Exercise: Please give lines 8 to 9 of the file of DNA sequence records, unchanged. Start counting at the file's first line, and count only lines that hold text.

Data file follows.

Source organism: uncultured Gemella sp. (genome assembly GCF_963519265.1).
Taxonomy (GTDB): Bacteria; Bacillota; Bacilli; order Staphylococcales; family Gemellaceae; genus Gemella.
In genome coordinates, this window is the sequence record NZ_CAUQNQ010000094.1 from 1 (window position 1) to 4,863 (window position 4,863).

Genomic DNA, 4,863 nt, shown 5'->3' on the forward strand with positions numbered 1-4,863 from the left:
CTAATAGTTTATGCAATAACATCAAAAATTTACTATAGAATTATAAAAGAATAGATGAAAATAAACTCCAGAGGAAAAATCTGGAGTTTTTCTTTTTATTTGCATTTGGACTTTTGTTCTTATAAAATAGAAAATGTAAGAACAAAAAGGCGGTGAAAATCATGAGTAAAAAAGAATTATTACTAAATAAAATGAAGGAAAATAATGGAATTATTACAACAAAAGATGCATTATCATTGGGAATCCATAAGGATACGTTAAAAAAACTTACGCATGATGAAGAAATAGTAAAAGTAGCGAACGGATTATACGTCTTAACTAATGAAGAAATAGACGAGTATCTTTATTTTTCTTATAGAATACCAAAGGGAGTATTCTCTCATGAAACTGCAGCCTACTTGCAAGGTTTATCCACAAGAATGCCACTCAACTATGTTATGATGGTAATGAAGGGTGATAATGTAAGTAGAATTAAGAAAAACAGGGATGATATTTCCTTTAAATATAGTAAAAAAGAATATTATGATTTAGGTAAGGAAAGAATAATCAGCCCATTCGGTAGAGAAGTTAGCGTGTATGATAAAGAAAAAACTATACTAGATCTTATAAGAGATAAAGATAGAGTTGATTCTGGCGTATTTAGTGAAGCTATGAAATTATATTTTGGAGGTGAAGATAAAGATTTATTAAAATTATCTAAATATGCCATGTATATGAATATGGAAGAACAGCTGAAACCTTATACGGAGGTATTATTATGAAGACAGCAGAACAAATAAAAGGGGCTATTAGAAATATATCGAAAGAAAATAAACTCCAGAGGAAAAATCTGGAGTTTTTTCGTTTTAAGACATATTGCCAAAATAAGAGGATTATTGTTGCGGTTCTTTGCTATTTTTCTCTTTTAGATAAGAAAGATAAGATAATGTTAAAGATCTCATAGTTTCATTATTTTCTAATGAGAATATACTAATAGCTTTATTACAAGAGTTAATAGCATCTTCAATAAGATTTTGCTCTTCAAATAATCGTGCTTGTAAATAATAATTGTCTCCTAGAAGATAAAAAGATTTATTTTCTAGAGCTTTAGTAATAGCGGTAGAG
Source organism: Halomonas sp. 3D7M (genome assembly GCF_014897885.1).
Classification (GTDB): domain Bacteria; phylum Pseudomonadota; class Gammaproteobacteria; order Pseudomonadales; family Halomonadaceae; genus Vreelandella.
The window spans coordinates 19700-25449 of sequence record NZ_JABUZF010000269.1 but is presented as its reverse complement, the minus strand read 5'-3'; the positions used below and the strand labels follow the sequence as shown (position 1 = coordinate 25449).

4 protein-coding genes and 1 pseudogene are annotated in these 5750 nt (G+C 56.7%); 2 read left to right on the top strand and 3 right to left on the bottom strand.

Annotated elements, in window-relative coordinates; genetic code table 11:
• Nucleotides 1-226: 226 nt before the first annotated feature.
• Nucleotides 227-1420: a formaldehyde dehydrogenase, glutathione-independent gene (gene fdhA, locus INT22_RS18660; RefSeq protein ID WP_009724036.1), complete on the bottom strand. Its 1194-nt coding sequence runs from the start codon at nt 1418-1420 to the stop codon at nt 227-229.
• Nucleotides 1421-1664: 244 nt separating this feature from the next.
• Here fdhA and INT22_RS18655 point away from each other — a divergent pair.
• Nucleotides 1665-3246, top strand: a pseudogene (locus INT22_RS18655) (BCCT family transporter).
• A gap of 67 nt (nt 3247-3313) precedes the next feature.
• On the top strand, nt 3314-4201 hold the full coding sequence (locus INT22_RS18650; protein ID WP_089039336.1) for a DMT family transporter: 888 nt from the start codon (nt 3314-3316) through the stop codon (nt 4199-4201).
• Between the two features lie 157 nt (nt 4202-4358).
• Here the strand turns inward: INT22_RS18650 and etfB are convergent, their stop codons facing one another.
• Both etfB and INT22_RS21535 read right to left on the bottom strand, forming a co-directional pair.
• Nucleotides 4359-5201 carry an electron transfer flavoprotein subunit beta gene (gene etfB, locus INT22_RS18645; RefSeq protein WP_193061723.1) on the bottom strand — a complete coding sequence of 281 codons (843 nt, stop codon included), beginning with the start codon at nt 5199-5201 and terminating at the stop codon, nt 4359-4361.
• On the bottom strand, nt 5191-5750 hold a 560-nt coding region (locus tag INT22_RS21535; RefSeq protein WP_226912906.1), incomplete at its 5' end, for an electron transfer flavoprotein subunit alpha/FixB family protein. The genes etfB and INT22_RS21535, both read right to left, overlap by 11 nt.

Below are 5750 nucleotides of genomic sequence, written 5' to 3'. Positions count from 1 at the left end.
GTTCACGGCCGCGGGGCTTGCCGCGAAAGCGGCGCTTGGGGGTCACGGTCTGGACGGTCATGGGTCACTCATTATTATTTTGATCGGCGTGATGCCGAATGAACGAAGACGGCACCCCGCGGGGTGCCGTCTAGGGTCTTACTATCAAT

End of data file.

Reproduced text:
The window spans coordinates 19700-25449 of sequence record NZ_JABUZF010000269.1 but is presented as its reverse complement, the minus strand read 5'-3'; the positions used below and the strand labels follow the sequence as shown (position 1 = coordinate 25449).

4 protein-coding genes and 1 pseudogene are annotated in these 5750 nt (G+C 56.7%); 2 read left to right on the top strand and 3 right to left on the bottom strand.